If Avnet or Arrow isn’t talking to WPG, one of them should take the initiative and initiate a merger with the Taipei company. As noted here in a previous column, Distributors Battle for Control in China, China’s distribution market is ripe for consolidation, and the top players are set to fight a bruising war for control in the segment. It doesn’t have to be the case.

The merger of either of the West’s two biggest players with WPG could forestall a bloodbath in the marketplace, help the partners leverage each other’s strength in North America, Europe, and Asia/Pacific and accelerate consolidation in China, thereby giving customers the benefits of their strength in a changing manufacturing landscape.

It’s possible many would see significant obstacles to such a transaction. The cultural clash between East and West may be one of those challenges, but this is a non-issue. In fact, Arrow and Avnet are already present and making acquisitions in Asia. I have a few other mega and smaller transactions I would like to see in the electronics industry and will be discussing these in future columns. Any thoughts?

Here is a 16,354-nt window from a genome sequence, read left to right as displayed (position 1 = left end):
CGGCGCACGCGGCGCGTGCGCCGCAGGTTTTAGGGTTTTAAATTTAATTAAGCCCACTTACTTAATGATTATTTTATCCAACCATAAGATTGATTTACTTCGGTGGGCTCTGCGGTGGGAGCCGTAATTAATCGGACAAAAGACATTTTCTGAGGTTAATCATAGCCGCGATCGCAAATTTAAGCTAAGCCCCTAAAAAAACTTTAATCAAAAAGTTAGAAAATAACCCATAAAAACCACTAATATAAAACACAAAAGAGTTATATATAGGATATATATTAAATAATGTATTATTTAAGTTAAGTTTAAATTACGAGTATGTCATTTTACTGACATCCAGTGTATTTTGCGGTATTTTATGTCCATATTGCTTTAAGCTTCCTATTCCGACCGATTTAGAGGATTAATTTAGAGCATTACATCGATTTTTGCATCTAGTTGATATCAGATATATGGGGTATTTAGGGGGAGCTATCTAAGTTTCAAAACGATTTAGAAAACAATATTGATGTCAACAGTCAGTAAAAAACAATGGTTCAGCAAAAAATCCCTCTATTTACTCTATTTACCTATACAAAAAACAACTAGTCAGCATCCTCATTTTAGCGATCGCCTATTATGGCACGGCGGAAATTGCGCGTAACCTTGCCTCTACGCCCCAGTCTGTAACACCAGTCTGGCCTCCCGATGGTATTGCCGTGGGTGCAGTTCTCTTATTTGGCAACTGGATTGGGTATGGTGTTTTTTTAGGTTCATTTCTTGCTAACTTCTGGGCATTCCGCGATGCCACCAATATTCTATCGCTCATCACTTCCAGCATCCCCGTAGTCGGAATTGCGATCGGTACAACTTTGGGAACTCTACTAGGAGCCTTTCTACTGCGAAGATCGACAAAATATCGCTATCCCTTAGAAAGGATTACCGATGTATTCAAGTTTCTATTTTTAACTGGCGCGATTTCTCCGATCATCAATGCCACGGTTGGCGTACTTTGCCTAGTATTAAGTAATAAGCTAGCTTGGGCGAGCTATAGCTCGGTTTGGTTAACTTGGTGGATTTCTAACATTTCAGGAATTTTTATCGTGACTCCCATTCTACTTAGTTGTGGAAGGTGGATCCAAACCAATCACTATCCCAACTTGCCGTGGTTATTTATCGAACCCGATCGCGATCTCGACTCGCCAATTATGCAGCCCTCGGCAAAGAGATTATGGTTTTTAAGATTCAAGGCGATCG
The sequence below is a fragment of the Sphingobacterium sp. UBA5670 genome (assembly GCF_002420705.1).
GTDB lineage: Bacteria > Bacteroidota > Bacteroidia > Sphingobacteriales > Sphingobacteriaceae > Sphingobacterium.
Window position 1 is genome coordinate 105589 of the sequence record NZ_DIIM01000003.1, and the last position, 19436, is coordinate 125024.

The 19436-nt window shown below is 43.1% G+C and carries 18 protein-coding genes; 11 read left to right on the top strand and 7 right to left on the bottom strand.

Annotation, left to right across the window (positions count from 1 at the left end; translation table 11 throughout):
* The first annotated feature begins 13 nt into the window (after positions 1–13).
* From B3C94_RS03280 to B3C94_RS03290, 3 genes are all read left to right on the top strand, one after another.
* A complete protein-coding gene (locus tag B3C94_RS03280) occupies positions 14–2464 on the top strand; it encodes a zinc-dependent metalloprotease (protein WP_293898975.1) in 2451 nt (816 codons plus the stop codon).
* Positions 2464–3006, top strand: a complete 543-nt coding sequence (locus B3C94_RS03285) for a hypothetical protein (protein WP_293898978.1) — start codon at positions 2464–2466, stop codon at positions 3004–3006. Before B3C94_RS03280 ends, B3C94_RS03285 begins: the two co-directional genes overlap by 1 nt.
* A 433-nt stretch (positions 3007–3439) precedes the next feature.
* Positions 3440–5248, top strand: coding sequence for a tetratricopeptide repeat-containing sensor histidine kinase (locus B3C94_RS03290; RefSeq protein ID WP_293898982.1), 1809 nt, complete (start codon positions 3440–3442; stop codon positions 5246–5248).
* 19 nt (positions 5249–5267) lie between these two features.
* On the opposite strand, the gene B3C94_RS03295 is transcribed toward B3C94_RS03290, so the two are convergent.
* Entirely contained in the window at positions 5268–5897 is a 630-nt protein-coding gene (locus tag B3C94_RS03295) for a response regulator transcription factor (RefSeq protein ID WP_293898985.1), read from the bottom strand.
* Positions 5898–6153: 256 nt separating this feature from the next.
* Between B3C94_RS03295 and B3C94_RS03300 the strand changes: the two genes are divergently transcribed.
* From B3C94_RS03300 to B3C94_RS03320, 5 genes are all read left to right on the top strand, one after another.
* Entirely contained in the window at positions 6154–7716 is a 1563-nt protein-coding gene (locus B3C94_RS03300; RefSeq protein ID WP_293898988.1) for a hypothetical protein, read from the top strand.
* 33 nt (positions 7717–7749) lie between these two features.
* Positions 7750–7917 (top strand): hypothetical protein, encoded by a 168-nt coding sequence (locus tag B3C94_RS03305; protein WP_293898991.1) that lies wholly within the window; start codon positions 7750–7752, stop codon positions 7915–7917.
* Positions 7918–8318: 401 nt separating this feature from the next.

4 comments on “Deals I’d Like to See, Part 1: Avnet or Arrow Merge With WPG

  1. SP
    October 12, 2010

    I agree it would be good for the electronics industry if there are less big distributors. But this merger or acquistion would be really the big one and something to watch for. I guess from the engineer's perspective it would be good.

  2. Anna Young
    October 12, 2010

    Bolaji, You make the case seem simple. Yet, giant egos and the inability to look beyond the present have in the past made it difficult for corporate executives to take decisions that could be greatly beneficial for investors. Examples? I've got at least one for you. Remember when Microsoft was offering $40 billion-plus for Yahoo Inc? Just for this post I checked Yahoo's market value and it was just $20 billion! Everyone has overlooked that history as Yahoo fumbles all over the place. Give us your take on this Bolaji. I would like to read that.